Demonstrators in Malta marked five years since the car bomb murder of anti-corruption journalist Daphne Caruana Galizia on Sunday, two days after two brothers admitted to her killing and were each sentenced to 40 years in prison.
Many of those present carried pictures of Caruana Galizia and Maltese flags. They chanted: "Daphne was right" and "We want full justice".
European Parliament president Roberta Metsola, who is from Malta, laid flowers at the site where the explosion occurred close to Caruana Galizia's home, accompanied by Daphne's husband, their three sons and Maria Falcone, sister of Italian anti-mafia magistrate Giovanni Falcone, who was killed by a car bomb in 1992.
Metsola promised to keep working in support of independent journalism. She said Caruana Galizia was: "A Woman of Steel, because she was a woman of principle, a woman who could tell right from wrong".
"We are responsible to work for the values she worked so hard for. This is also the responsibility of the Maltese State," she added.
An independent public inquiry after the murder had found that the state bore responsibility because it had created a culture of impunity.
No government representatives were present at the demonstration but Prime Minister Robert Abela said earlier that Caruana Galizia's death was a dark episode "that we must learn from". He said the government was determined to see justice served in full.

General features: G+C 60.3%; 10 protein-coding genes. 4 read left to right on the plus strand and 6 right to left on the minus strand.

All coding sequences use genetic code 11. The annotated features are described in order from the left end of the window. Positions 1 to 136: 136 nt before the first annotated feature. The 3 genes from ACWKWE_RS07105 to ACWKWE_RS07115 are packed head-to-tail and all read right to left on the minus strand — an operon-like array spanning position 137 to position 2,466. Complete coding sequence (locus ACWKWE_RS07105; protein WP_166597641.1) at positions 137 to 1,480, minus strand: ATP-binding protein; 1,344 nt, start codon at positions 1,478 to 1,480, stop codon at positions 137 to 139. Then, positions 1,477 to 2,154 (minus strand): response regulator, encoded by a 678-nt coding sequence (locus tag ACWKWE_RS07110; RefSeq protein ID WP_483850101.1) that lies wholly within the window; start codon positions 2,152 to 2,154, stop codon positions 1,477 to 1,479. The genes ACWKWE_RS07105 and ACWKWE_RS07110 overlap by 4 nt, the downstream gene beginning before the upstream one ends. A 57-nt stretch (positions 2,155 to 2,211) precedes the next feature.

In a stunning turnaround on the first day of their trial, Alfred and George Degiorgio admitted to murder on Friday and were sentenced to 40 years in prison each.
An accomplice in 2021 admitted his role in Daphne's death in return for information and is serving a 15-year jail term.
Businessman Yorgen Fenech, thought to be the mastermind behind the killing, has been accused of complicity to murder and is awaiting trial. He is pleading not guilty.
Fenech had headed a company which was controversially handed a government contract to build a new power station in 2014.
Caruana Galizia had revealed the existence of a company that allegedly was meant to funnel funds to Panama-registered firms belonging to then energy minister Konrad Mizzi and government chief of staff Keith Schembri.
No evidence that money changed hands has been produced.
A Reuters investigation after her death established that 17 Black belonged to Fenech.
Fenech's arrest in November 2019 led to the resignation of Schembri and Prime Minister Joseph Muscat. Both deny any involvement in the journalist’s murder and have not been prosecuted.
(Reporting by Christopher Scicluna; Editing by Hugh Lawson)